To establish approximate potential triggered earthquake characteristics, we associate them with the closest faults. The National Seismic Hazards Map Program (NSHMP) provides a database of active faults and, importantly, gives dip information and broad categorization into strike-slip, normal, or thrust designations (source:http://geohazards.usgs.gov/cfusion/hazfaults_search/hf_search_main.cfm). Comparison of nearby faults and earthquake occurrence for the 24-h periods before and after the Denali event yields some interesting features. Most of the events prior to the Denali earthquake were located in the San Andreas Fault system of California (Figure 12a), and thus are associated with faults that have vertical dips (Figure 13a). By contrast, the post-Denali period shows seismicity associated with dominantly 50° dipping faults (Figure 13b). A similar change is noted in fault sense. The number of earthquakes that happened near faults with strike-slip mechanisms stayed roughly the same, whereas we note many more earthquakes in the 24-h period after the Denali earthquake happening near faults classified as normal (Figures 13c and 13d).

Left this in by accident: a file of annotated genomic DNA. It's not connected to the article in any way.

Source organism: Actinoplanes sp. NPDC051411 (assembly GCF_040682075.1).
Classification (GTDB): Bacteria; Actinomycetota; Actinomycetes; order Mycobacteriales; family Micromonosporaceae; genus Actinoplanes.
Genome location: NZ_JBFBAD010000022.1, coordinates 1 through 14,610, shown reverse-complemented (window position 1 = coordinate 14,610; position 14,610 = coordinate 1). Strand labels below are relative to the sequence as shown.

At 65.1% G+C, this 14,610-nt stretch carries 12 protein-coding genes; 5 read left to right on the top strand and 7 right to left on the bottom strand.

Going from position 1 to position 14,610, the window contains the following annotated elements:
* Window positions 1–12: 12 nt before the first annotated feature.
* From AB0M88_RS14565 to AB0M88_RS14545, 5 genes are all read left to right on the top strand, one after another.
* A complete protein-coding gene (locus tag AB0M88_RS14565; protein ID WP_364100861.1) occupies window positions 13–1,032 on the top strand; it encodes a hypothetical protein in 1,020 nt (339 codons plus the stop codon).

Our modeling is consistent with the observation of normal faults being activated, as we calculate that dipping faults would experience unclamping and some normal slip (Figure 11). A puzzling outcome of examining post-Denali seismicity rate changes is that our modeling result indicates strike-slip faulting should also have been promoted, whereas the strike-slip San Andreas system does not show any rate change. Further, we note that thrust faults would also tend to be encouraged by the dynamic wave train, yet virtually no change in thrust mechanisms are observed (Figure 13) despite the fact that Denali surface waves passed through the convergent Cascadia province on their way to the Basin and Range (Figure 1). This paradox was also noted by Hill , and the issue remains unsolved. One insight from our modeling is the tendency for strong periodic unclamping stresses that could conceivably act to depressurize thrust faults that depend on fluid overpressure to slip [Hubbert and Rubey, 1959]. Alternatively, Gomberg et al. showed that the spatial patterns of seismicity rate increase after the Denali earthquake were associated with maximum-recorded surface strain. Therefore, rate increases in the Basin and Range Province could be strongly influenced by directivity effects from the Denali earthquake, and triggering may have occurred not only on normal faults, but also on planes of opportunity that could slip in a strike-slip sense. Detailed observations from the Utah Seismograph Network may be consistent with that conclusion.